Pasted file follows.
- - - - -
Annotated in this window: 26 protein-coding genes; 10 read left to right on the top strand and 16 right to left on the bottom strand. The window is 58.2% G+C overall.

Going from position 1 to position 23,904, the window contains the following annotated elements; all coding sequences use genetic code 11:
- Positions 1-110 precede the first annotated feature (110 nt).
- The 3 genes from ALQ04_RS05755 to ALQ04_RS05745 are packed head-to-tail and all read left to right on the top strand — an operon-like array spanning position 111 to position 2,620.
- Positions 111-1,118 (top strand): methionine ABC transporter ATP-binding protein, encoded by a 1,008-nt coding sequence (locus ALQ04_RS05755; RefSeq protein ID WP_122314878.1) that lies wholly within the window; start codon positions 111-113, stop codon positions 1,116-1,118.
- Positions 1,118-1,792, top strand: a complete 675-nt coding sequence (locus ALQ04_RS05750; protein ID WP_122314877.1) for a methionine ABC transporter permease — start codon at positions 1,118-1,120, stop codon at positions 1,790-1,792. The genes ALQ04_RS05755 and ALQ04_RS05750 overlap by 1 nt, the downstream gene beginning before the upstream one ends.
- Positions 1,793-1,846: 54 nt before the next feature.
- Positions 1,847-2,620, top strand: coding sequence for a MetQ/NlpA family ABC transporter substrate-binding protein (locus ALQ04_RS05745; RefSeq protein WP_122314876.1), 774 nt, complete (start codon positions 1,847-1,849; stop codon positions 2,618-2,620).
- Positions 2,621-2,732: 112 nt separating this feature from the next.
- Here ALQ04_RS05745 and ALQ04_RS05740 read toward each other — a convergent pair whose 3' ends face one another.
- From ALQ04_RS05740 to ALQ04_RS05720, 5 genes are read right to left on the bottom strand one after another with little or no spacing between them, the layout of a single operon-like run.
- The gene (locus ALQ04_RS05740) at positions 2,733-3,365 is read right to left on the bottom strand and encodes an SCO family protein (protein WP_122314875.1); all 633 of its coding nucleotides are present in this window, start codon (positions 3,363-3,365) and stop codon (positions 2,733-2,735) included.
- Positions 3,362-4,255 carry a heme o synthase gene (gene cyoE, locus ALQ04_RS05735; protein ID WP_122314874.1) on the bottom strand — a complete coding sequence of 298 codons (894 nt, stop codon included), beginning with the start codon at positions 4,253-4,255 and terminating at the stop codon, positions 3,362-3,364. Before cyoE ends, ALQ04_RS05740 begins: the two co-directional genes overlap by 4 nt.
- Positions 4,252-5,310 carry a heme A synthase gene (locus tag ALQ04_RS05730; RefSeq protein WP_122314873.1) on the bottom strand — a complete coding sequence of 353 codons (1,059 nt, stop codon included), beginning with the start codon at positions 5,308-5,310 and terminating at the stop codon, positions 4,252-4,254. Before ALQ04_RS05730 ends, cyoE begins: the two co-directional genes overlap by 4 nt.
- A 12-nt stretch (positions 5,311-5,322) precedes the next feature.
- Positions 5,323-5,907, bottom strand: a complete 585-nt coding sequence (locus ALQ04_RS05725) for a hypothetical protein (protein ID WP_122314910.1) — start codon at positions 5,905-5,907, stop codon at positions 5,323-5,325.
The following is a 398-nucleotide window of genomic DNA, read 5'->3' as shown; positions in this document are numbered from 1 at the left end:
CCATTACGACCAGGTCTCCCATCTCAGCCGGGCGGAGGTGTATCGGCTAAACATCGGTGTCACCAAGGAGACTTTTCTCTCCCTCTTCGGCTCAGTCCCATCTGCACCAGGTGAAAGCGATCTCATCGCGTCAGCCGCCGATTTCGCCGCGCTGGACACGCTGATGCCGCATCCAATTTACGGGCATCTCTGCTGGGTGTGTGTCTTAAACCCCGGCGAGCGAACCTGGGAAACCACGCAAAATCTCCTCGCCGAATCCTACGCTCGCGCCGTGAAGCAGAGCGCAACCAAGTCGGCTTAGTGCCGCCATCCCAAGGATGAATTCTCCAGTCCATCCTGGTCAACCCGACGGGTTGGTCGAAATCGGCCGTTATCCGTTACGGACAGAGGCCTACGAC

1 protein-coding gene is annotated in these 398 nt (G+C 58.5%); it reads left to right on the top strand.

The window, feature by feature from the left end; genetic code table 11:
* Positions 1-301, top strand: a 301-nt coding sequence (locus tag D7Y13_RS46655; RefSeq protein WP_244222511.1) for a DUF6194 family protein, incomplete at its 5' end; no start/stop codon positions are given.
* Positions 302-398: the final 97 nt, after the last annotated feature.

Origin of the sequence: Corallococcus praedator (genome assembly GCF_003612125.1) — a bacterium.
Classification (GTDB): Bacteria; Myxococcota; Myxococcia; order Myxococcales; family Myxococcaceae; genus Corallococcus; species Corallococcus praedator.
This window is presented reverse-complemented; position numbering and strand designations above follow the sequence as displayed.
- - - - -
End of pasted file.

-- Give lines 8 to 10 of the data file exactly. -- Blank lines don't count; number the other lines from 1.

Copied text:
- Positions 1,847-2,620, top strand: coding sequence for a MetQ/NlpA family ABC transporter substrate-binding protein (locus ALQ04_RS05745; RefSeq protein WP_122314876.1), 774 nt, complete (start codon positions 1,847-1,849; stop codon positions 2,618-2,620).
- Positions 2,621-2,732: 112 nt separating this feature from the next.
- Here ALQ04_RS05745 and ALQ04_RS05740 read toward each other — a convergent pair whose 3' ends face one another.